(urth) Literal or metaphor?
severiansola at hotmail.com
Sat Apr 13 21:41:11 PDT 2013
>Dan'l Danehy-Oakes: The point here is that saying
>that something is a metaphor
> doesn't mean that it isn't also literally true --
>or even _primarily_literally true.
Thanks, Dan'l. I liked that post a lot.
>Gerry Quinn: Delaney's point is true, but I do not think
>literal metaphors are at too much risk of being ignored
>on this list! Freud's "sometimes a cigar is just
>a cigar" may also be useful at times...
Also a good post. We must hope that every thoughtful,
analytical poster here has a sort of literary "concience"
to tell him/her when he has speculated too far to be
plausibly inspired by the text. But whose conscience
allows too much and whose does not allow enough? The only
possible judge is Gene Wolfe and he isn't saying much.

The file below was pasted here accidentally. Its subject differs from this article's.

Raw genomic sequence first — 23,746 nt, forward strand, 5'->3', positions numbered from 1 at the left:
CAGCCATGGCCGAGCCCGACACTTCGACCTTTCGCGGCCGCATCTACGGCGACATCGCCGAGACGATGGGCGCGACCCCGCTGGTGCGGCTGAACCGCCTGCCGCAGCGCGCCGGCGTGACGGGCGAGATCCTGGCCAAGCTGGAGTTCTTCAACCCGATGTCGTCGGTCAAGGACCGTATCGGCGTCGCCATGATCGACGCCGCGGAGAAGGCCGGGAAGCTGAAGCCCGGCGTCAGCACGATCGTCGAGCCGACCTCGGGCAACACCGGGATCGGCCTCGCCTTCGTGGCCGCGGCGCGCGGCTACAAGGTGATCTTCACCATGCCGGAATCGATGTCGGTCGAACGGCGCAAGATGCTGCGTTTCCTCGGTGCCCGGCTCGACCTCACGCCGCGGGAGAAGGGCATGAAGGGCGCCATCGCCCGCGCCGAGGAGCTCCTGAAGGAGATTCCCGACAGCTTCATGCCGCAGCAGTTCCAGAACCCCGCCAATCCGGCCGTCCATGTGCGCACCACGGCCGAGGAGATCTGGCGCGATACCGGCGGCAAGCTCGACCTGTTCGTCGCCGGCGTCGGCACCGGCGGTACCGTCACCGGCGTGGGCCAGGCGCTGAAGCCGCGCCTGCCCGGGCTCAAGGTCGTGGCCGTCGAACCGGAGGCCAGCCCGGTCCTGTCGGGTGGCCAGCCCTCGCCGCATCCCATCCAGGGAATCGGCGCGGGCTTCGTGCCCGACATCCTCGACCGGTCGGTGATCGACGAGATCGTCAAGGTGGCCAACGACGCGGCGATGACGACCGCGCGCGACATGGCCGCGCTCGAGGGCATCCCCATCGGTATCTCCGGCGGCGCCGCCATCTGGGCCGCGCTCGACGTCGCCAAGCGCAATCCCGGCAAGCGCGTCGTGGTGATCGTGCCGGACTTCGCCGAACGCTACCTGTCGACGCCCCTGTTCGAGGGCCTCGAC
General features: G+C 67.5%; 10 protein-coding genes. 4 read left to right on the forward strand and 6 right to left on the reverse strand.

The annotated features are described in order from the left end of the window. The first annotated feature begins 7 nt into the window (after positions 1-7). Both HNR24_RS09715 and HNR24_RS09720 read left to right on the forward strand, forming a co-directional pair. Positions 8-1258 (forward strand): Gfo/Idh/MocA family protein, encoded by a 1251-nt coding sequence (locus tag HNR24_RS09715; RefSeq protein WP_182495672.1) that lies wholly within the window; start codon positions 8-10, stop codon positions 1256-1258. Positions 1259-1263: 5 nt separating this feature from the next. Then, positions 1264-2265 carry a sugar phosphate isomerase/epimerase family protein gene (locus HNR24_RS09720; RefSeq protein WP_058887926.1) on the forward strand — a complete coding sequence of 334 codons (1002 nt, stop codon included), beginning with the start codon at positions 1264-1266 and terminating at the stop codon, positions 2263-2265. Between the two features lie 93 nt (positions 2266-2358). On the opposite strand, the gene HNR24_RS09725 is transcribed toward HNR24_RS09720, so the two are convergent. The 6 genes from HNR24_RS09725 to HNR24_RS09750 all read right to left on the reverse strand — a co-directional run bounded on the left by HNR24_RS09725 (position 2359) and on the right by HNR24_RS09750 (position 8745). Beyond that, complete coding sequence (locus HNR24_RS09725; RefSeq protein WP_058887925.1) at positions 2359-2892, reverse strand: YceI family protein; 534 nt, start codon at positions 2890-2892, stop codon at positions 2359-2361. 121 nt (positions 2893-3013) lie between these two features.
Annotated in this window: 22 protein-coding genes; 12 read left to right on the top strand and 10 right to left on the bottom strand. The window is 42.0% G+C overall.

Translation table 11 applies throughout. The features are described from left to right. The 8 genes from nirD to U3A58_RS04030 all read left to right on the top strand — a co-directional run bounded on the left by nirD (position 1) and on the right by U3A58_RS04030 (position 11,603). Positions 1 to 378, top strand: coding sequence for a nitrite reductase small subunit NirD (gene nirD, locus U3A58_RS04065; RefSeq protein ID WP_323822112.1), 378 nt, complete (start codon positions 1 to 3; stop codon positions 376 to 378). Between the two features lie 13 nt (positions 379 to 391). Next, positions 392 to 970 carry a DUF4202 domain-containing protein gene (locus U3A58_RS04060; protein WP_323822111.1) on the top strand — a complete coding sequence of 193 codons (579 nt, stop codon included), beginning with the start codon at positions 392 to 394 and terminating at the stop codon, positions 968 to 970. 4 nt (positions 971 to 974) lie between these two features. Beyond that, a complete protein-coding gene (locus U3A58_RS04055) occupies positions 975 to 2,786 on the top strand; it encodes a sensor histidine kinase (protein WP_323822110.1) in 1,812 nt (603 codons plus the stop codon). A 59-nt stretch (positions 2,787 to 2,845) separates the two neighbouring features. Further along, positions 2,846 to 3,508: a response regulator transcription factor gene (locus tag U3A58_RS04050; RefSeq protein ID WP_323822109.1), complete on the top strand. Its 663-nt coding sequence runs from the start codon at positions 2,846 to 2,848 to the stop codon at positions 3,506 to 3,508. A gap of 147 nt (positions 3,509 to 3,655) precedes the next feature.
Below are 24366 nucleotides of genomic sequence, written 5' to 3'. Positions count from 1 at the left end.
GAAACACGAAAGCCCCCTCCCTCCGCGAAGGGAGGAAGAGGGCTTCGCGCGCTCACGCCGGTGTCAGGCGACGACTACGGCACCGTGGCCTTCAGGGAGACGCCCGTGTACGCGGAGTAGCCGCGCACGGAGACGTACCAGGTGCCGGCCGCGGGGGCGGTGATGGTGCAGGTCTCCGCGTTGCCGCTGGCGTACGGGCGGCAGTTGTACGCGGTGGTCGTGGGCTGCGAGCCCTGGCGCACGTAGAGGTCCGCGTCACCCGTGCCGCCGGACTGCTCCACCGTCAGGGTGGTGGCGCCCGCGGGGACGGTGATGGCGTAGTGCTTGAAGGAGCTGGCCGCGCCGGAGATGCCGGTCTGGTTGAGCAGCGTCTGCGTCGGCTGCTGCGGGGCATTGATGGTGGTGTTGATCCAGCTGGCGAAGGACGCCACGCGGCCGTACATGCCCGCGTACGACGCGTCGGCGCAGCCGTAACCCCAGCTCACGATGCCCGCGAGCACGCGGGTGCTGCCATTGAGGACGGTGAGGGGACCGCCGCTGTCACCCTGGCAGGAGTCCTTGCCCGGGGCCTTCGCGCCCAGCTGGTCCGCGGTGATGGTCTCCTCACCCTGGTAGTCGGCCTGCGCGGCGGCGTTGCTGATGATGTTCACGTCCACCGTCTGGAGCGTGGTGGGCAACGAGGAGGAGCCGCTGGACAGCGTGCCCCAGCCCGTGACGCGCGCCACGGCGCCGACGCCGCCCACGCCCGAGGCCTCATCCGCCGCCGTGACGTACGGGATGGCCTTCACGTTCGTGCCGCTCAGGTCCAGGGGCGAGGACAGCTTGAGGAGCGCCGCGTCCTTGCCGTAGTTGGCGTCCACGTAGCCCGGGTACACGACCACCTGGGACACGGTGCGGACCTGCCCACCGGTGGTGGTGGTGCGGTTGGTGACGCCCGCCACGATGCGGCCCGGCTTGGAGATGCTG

In reading Wolfe interviews, I am struck by one thing- he
really expects a lot of his readers. Too much, in many cases.
I'm currently thinking of when someone asked him if Pig was a
godling. He answered in an annoyed tone as though it was far
too obvious that he was, in fact, a godling.
It wasn't obvious to me, nor to anyone else I know of. But once
I was forced to think about it, I could see that the blindness and
the manner of speech invoke Tartaros and Auk and the name Pig invokes
Phaea and he first appears in a chapter titled "Great Pas's Godling".
He isn't as big as the other godling but he is big and knows a lot of
stuff for a blind guy who seems to appear out of nowhere.
If I needed the interview to catch that one, what other stuff have I
missed. It just seems more likely that I've missed more than I've
(FWIW, I once had a debate with Roy Lackey about whether the names of
Horn and his family are meant to designate a connection via bovines. I
recently noticed that when Horn and Pig are trying to decide a Vironese
name for him, the big guy suggests "Bull" for himself and Horn smiles
and says, "People would think we were related". So I think that resolves
More information about the Urth